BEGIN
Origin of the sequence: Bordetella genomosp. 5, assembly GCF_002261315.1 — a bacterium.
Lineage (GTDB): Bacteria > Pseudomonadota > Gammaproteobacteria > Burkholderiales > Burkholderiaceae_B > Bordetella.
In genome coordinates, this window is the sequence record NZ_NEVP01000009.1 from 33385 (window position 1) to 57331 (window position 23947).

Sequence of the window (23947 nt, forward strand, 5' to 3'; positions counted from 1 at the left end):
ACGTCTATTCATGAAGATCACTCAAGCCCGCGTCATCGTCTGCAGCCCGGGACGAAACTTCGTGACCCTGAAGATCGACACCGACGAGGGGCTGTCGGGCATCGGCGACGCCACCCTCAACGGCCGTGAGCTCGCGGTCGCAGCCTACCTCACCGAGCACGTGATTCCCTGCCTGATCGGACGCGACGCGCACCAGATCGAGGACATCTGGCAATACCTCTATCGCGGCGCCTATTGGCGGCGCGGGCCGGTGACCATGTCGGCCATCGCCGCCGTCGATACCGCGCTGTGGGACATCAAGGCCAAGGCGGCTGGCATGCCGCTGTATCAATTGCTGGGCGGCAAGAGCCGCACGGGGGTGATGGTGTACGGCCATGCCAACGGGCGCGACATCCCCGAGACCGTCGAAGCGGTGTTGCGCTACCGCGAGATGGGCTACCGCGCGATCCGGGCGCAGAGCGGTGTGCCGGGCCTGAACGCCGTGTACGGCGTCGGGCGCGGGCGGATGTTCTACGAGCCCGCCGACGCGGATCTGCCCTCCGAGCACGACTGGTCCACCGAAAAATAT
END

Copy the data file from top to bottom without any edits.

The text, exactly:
Origin of the sequence: Bordetella genomosp. 5, assembly GCF_002261315.1 — a bacterium.
Lineage (GTDB): Bacteria > Pseudomonadota > Gammaproteobacteria > Burkholderiales > Burkholderiaceae_B > Bordetella.
In genome coordinates, this window is the sequence record NZ_NEVP01000009.1 from 33385 (window position 1) to 57331 (window position 23947).

Sequence of the window (23947 nt, forward strand, 5' to 3'; positions counted from 1 at the left end):
ACGTCTATTCATGAAGATCACTCAAGCCCGCGTCATCGTCTGCAGCCCGGGACGAAACTTCGTGACCCTGAAGATCGACACCGACGAGGGGCTGTCGGGCATCGGCGACGCCACCCTCAACGGCCGTGAGCTCGCGGTCGCAGCCTACCTCACCGAGCACGTGATTCCCTGCCTGATCGGACGCGACGCGCACCAGATCGAGGACATCTGGCAATACCTCTATCGCGGCGCCTATTGGCGGCGCGGGCCGGTGACCATGTCGGCCATCGCCGCCGTCGATACCGCGCTGTGGGACATCAAGGCCAAGGCGGCTGGCATGCCGCTGTATCAATTGCTGGGCGGCAAGAGCCGCACGGGGGTGATGGTGTACGGCCATGCCAACGGGCGCGACATCCCCGAGACCGTCGAAGCGGTGTTGCGCTACCGCGAGATGGGCTACCGCGCGATCCGGGCGCAGAGCGGTGTGCCGGGCCTGAACGCCGTGTACGGCGTCGGGCGCGGGCGGATGTTCTACGAGCCCGCCGACGCGGATCTGCCCTCCGAGCACGACTGGTCCACCGAAAAATAT